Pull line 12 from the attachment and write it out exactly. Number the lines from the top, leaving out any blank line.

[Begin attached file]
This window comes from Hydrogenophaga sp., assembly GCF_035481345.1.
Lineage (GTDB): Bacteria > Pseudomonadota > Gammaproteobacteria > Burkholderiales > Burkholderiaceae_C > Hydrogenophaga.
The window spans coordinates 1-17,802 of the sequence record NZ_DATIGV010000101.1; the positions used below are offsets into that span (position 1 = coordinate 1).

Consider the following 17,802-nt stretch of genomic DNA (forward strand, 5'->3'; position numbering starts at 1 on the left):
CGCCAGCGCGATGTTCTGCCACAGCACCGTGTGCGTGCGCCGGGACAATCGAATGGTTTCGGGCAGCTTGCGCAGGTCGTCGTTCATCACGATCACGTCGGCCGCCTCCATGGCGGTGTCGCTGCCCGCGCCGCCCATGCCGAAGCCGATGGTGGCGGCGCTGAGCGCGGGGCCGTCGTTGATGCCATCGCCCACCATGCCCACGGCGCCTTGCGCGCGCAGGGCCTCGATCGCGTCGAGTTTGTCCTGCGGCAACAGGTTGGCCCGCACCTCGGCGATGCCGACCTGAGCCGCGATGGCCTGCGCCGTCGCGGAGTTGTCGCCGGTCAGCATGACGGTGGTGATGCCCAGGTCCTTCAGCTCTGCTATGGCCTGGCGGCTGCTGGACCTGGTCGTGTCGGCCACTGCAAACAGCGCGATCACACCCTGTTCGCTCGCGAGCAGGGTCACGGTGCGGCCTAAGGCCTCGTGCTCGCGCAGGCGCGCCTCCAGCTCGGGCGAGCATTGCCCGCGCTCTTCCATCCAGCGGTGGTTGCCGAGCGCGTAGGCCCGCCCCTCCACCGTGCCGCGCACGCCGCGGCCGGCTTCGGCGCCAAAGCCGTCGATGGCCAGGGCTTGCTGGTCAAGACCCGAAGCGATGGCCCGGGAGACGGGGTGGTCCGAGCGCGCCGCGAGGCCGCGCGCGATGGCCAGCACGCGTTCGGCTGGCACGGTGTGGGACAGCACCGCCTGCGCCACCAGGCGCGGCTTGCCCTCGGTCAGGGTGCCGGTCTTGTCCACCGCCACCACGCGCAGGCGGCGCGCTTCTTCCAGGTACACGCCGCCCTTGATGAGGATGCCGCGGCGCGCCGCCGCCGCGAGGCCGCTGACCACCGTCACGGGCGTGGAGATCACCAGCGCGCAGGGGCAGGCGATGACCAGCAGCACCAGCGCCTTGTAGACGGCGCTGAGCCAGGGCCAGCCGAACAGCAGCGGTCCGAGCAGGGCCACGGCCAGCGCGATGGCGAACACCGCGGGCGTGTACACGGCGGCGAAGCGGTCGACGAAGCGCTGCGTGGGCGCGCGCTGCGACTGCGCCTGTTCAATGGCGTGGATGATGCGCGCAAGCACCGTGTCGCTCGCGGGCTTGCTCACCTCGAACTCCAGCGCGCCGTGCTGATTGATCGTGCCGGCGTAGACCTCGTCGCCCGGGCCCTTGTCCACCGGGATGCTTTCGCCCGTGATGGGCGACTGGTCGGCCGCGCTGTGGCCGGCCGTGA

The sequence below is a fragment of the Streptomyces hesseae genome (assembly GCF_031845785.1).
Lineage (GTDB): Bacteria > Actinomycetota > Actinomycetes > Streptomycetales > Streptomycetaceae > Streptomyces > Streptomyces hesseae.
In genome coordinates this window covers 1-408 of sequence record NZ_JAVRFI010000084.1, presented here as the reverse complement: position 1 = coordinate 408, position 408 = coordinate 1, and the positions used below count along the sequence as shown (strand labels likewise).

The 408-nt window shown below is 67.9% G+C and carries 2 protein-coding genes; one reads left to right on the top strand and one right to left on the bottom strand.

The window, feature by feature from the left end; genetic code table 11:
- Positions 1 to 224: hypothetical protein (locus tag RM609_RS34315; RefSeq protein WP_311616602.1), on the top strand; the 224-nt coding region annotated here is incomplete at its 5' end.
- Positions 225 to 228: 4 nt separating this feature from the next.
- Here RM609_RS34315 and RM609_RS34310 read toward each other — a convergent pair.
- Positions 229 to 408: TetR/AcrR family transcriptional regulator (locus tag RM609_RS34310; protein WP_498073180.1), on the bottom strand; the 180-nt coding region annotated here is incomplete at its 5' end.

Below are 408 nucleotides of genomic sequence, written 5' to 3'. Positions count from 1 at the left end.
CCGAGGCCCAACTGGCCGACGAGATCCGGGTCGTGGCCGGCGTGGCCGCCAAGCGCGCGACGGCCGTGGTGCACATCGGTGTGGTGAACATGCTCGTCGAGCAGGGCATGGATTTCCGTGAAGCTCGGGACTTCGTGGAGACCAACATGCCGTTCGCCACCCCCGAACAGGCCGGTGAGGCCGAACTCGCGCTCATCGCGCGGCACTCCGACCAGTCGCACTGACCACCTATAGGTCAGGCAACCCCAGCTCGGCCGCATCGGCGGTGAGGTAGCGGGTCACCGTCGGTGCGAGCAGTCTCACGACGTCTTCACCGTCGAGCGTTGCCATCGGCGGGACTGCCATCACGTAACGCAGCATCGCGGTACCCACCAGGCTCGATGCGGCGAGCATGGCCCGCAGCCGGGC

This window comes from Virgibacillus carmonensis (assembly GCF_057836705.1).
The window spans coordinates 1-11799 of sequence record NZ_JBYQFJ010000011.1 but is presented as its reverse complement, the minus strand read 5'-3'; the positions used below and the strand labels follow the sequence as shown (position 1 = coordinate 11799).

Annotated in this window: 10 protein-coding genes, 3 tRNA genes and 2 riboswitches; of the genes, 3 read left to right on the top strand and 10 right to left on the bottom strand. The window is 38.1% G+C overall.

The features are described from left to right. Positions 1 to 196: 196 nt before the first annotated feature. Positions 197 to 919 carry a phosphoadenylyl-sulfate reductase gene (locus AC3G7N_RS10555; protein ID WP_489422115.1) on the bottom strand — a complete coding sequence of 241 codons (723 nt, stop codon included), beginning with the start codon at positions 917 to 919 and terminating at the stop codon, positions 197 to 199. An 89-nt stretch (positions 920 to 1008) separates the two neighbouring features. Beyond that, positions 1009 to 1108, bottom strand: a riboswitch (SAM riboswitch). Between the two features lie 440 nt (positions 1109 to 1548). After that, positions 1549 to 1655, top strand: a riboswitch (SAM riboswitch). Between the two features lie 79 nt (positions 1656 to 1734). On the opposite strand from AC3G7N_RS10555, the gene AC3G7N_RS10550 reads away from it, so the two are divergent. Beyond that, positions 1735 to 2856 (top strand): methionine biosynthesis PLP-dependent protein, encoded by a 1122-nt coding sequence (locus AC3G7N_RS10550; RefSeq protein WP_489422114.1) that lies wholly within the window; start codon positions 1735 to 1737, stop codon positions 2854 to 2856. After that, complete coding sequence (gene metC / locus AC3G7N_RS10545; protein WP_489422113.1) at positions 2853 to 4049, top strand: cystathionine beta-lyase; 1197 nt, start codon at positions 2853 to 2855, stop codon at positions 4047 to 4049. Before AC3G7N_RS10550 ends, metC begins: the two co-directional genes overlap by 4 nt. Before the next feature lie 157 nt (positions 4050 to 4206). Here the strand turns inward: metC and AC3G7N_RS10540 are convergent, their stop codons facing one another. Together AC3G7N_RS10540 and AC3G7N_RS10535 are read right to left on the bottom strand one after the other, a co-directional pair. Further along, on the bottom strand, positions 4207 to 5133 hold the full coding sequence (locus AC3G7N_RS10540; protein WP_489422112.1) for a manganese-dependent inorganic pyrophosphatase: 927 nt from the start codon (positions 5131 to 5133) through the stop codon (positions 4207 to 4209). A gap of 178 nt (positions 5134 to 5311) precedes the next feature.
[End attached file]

- Positions 225 to 228: 4 nt separating this feature from the next.